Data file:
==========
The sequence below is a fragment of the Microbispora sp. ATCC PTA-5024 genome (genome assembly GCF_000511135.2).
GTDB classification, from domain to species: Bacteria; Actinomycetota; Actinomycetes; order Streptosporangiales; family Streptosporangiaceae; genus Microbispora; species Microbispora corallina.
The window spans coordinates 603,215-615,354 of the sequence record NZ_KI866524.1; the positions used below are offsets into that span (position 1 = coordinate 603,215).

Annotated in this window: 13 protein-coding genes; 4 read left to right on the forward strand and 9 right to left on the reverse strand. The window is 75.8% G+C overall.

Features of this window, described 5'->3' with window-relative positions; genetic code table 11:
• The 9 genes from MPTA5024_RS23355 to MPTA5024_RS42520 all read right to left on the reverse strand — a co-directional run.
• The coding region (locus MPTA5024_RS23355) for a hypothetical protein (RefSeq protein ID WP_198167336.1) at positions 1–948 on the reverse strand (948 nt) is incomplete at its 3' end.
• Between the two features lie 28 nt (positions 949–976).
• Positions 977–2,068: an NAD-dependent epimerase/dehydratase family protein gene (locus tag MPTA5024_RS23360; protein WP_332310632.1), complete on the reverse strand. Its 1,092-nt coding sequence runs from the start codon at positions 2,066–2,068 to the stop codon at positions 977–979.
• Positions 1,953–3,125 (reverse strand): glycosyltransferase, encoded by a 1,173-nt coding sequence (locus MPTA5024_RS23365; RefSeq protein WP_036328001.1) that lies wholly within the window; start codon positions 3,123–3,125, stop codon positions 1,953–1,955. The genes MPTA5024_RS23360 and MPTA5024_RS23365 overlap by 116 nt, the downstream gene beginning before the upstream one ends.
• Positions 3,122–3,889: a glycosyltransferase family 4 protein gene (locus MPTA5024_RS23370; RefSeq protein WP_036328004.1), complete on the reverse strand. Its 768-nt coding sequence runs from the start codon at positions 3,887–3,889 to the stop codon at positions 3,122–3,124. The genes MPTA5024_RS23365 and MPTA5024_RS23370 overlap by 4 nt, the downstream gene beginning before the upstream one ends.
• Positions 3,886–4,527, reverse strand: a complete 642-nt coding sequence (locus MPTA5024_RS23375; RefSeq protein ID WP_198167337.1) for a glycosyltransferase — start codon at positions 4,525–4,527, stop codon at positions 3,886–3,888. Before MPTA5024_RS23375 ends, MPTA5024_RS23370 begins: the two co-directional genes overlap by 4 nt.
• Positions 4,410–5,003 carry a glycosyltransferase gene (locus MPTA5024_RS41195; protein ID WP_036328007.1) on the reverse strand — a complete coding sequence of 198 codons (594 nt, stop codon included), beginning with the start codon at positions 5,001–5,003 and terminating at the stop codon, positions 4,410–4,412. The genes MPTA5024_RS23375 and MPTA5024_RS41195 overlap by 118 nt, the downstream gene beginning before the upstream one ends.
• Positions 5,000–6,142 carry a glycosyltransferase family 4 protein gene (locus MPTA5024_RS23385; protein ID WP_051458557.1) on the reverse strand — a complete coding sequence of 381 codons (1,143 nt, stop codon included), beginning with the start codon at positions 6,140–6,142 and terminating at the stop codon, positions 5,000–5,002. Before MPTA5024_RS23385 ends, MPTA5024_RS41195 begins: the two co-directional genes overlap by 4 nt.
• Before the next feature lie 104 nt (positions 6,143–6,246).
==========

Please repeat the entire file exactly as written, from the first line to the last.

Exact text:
The sequence below is a fragment of the Microbispora sp. ATCC PTA-5024 genome (genome assembly GCF_000511135.2).
GTDB classification, from domain to species: Bacteria; Actinomycetota; Actinomycetes; order Streptosporangiales; family Streptosporangiaceae; genus Microbispora; species Microbispora corallina.
The window spans coordinates 603,215-615,354 of the sequence record NZ_KI866524.1; the positions used below are offsets into that span (position 1 = coordinate 603,215).

Annotated in this window: 13 protein-coding genes; 4 read left to right on the forward strand and 9 right to left on the reverse strand. The window is 75.8% G+C overall.

Features of this window, described 5'->3' with window-relative positions; genetic code table 11:
• The 9 genes from MPTA5024_RS23355 to MPTA5024_RS42520 all read right to left on the reverse strand — a co-directional run.
• The coding region (locus MPTA5024_RS23355) for a hypothetical protein (RefSeq protein ID WP_198167336.1) at positions 1–948 on the reverse strand (948 nt) is incomplete at its 3' end.
• Between the two features lie 28 nt (positions 949–976).
• Positions 977–2,068: an NAD-dependent epimerase/dehydratase family protein gene (locus tag MPTA5024_RS23360; protein WP_332310632.1), complete on the reverse strand. Its 1,092-nt coding sequence runs from the start codon at positions 2,066–2,068 to the stop codon at positions 977–979.
• Positions 1,953–3,125 (reverse strand): glycosyltransferase, encoded by a 1,173-nt coding sequence (locus MPTA5024_RS23365; RefSeq protein WP_036328001.1) that lies wholly within the window; start codon positions 3,123–3,125, stop codon positions 1,953–1,955. The genes MPTA5024_RS23360 and MPTA5024_RS23365 overlap by 116 nt, the downstream gene beginning before the upstream one ends.
• Positions 3,122–3,889: a glycosyltransferase family 4 protein gene (locus MPTA5024_RS23370; RefSeq protein WP_036328004.1), complete on the reverse strand. Its 768-nt coding sequence runs from the start codon at positions 3,887–3,889 to the stop codon at positions 3,122–3,124. The genes MPTA5024_RS23365 and MPTA5024_RS23370 overlap by 4 nt, the downstream gene beginning before the upstream one ends.
• Positions 3,886–4,527, reverse strand: a complete 642-nt coding sequence (locus MPTA5024_RS23375; RefSeq protein ID WP_198167337.1) for a glycosyltransferase — start codon at positions 4,525–4,527, stop codon at positions 3,886–3,888. Before MPTA5024_RS23375 ends, MPTA5024_RS23370 begins: the two co-directional genes overlap by 4 nt.
• Positions 4,410–5,003 carry a glycosyltransferase gene (locus MPTA5024_RS41195; protein ID WP_036328007.1) on the reverse strand — a complete coding sequence of 198 codons (594 nt, stop codon included), beginning with the start codon at positions 5,001–5,003 and terminating at the stop codon, positions 4,410–4,412. The genes MPTA5024_RS23375 and MPTA5024_RS41195 overlap by 118 nt, the downstream gene beginning before the upstream one ends.
• Positions 5,000–6,142 carry a glycosyltransferase family 4 protein gene (locus MPTA5024_RS23385; protein ID WP_051458557.1) on the reverse strand — a complete coding sequence of 381 codons (1,143 nt, stop codon included), beginning with the start codon at positions 6,140–6,142 and terminating at the stop codon, positions 5,000–5,002. Before MPTA5024_RS23385 ends, MPTA5024_RS41195 begins: the two co-directional genes overlap by 4 nt.
• Before the next feature lie 104 nt (positions 6,143–6,246).